October is here and we know that with the changing season, many of your thoughts have turned to fall leaves, pumpkin-spiced lattes and well… anything and everything pumpkin-spiced. But here at Lulu, we can’t stop thinking about BOOKS! October is actually National Book Month. It’s a time to celebrate the joy that paper, binding and the written word can bring us. In honor of National Book Month, we wanted to share a myriad of fun facts that may change how you look at your favorite books and authors forever!
1. We all know the smell of old books is glorious, but there’s some interesting science behind it too! Over time the gradual breakdown of the cellulose and lignin contained in paper leads to the production of large amounts of various organic compounds. The odor these compounds produce varies depending on where the book was printed, the paper and ink types and how long the book has been degrading.
2. The Alnarp Library in Sweden has a 217 volume collection of wooden books called The Tree Library. Each book describes a specific tree—its binding is bark, moss and lichens found on that species and the book interiors hold more natural surprises. The books were made in Germany during the 19th century.
3. Of Mice and Men was originally titled Something that Happened.
4. Abibliophobia – the fear of running out of reading material.
5. The Neverending Story not only ends, but is estimated to be only around 96,000 words. It was also written by Michael Ende.
6. William Faulkner’s The Sound and the Fury includes a 600 word section that has no punctuation!
7. Avid reading over the course of a lifetime may reduce the rate of memory decline by as much as 32%.
8. The Adventures of Tom Sawyer is the first book written with a typewriter.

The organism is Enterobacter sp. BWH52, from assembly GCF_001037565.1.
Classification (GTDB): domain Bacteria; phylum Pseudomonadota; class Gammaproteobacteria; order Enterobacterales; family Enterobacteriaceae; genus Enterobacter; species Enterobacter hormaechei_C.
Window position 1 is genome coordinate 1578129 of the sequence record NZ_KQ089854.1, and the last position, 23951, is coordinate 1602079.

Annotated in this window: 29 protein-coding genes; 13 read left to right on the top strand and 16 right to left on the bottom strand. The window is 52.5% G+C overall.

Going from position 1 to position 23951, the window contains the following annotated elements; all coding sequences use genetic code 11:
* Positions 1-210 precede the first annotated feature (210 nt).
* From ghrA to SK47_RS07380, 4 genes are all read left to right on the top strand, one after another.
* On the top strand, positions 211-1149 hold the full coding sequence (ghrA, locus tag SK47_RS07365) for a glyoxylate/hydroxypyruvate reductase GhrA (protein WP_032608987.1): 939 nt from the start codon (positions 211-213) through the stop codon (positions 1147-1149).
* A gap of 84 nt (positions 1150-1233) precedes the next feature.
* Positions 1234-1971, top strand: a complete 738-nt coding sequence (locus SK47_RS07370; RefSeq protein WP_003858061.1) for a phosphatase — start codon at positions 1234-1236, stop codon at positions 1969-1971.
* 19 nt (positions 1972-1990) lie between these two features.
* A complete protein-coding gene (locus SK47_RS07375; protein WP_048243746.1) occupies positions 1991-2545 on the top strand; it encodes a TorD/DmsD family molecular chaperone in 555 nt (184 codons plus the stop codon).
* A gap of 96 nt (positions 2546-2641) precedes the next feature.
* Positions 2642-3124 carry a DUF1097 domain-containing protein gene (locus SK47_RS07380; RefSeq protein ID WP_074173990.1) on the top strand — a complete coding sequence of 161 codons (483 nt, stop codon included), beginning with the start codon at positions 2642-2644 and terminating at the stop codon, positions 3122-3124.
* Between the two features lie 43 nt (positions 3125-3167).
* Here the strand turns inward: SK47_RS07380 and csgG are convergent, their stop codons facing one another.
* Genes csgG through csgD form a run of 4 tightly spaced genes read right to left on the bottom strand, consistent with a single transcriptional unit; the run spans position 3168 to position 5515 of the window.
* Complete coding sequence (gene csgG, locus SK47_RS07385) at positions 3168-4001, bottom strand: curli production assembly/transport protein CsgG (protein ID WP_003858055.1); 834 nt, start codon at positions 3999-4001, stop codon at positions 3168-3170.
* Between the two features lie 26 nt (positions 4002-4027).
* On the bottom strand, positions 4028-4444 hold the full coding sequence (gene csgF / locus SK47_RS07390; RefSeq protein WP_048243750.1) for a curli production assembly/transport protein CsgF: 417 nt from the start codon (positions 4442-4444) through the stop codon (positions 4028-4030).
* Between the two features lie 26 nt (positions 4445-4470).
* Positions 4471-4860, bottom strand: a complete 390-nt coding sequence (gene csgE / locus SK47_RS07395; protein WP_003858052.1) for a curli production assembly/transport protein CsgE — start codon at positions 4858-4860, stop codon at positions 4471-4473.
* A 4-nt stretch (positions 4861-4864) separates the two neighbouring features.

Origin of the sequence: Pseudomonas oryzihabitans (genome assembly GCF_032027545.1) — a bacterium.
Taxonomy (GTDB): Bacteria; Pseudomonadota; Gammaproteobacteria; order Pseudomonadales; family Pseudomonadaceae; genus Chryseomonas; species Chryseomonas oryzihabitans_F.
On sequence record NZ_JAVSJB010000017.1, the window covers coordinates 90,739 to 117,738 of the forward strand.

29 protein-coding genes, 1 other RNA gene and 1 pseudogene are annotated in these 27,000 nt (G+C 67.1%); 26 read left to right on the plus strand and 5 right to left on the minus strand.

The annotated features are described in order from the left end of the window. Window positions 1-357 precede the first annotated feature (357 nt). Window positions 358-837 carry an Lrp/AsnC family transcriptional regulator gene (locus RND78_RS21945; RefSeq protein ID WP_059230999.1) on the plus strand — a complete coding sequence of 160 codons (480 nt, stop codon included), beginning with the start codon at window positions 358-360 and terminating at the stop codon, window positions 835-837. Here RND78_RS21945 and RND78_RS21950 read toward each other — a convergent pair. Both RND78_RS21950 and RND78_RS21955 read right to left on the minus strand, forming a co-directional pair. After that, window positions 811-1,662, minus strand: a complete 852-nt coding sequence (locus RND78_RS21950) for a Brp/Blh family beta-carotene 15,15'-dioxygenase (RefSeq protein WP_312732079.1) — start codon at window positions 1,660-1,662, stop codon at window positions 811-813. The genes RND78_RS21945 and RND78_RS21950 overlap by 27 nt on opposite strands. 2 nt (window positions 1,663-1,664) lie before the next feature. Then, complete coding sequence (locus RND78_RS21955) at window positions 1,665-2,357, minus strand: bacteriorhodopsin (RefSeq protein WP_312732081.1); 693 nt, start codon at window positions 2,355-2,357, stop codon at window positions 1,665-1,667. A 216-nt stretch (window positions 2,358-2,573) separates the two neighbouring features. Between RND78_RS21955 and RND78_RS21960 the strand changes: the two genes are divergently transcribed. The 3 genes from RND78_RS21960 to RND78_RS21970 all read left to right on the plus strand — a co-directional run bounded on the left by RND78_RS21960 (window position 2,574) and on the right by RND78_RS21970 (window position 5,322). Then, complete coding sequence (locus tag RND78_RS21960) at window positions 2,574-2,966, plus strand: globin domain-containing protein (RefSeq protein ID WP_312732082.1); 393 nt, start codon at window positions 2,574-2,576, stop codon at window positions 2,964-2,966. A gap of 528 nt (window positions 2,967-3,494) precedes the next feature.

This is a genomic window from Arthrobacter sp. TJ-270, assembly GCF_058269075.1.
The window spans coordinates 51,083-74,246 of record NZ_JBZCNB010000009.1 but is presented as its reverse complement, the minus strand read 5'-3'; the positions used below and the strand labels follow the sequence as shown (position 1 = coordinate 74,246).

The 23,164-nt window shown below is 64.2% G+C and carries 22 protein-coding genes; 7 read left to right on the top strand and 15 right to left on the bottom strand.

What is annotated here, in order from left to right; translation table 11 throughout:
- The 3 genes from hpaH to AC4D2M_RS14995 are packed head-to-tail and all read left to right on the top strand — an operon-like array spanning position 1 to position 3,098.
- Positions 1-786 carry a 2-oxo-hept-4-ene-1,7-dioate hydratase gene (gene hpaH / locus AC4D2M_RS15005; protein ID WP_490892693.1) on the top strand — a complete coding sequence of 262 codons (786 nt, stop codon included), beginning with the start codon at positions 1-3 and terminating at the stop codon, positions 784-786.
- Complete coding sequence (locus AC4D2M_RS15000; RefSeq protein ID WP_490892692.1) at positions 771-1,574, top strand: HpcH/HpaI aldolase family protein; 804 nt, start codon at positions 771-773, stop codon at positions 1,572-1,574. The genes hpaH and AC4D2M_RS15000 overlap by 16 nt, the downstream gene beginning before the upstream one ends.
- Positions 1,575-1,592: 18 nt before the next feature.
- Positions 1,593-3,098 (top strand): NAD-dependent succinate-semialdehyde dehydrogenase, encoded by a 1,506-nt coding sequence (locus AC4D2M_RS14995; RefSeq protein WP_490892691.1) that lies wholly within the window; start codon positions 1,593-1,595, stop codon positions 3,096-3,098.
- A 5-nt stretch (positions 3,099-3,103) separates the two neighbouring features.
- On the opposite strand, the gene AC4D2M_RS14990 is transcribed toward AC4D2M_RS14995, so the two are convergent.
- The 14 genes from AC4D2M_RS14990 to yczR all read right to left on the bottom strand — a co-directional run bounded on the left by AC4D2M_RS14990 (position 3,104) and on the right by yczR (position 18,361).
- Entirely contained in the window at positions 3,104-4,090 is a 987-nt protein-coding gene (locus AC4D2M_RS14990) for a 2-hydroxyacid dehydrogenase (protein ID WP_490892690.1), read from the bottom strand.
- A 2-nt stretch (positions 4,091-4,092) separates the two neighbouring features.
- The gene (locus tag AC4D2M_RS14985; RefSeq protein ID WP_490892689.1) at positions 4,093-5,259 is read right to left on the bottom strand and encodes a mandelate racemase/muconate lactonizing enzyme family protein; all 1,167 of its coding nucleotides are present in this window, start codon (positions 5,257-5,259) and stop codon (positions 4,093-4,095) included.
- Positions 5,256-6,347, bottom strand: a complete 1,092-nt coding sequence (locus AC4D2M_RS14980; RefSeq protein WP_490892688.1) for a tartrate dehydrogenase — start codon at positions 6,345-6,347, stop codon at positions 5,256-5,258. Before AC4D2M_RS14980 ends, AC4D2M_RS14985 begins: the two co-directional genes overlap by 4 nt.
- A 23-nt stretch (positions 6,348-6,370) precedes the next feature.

9. The Harvard University library has four law books bound in human skin.
10. The name Wendy was made up for the book Peter Pan. There was never a recorded Wendy before.
11. People in Iceland read more books per capita than any other country in the world.
12. Charles Dickens wrote A Christmas Carol in six weeks.
13. Teeny Ted from Turnip Town is the world’s smallest book.
14. The largest bound book in the world is The Klencke Atlas. A 1.75 meter tall by 1.9 meter wide tome that is so heavy six people are necessary to lift it. It was presented as a gift to Charles II of England by Johannes Klencke in 1660. The atlas contains 37 printed wall maps.
15. Ernest Hemingway survive, d through anthrax, malaria, pneumonia, dysentery, skin cancer, hepatitis, anemia, diabetes, high blood pressure, two plane crashes, a ruptured kidney, a rupture spleen, a ruptured liver, a crushed vertebra, a fractured skull, and more. He ultimately died of a self-inflicted gunshot wound.
16. 33% of high school graduates in the U.S. never read another book the rest of their lives.
17. The Harry Potter books are the most banned books in America.
18. J.R.R. Tolkien typed the entire Lord of the Rings trilogy with two fingers.
19. J.M. Barried gave the rights of Peter Pan to the Children’s Hospital on Great Ormond Street, London so they could always collect royalties and fund the hospital.
20. It is rumored that Teddy Roosevelt read, on average, one book a day even when juggling the responsibilities of his presidential office.
Meg Crawford writes for the Lulu Blog – Archived